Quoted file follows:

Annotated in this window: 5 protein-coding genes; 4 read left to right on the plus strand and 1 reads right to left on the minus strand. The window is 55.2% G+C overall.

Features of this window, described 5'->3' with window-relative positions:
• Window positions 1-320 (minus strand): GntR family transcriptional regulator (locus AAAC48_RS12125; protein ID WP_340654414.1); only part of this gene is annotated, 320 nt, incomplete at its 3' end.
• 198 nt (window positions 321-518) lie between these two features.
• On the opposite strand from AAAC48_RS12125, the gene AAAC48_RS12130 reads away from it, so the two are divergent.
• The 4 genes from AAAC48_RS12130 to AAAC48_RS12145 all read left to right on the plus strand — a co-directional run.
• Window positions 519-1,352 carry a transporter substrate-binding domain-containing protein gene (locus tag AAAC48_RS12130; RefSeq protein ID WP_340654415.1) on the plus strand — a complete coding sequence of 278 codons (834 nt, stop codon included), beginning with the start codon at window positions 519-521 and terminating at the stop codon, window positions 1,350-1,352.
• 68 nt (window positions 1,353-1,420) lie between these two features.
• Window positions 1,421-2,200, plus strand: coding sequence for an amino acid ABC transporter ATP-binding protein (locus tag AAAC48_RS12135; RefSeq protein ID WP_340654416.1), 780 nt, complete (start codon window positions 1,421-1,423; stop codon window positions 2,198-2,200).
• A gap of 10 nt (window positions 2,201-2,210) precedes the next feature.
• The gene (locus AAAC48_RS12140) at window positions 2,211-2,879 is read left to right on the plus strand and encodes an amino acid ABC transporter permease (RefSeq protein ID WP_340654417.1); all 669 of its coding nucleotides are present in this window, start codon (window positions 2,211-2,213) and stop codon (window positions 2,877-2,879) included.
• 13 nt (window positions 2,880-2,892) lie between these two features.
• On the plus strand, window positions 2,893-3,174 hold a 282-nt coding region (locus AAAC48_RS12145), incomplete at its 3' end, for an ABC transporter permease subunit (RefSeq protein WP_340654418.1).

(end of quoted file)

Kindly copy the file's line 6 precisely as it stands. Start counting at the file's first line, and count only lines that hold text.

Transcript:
• The 4 genes from AAAC48_RS12130 to AAAC48_RS12145 all read left to right on the plus strand — a co-directional run.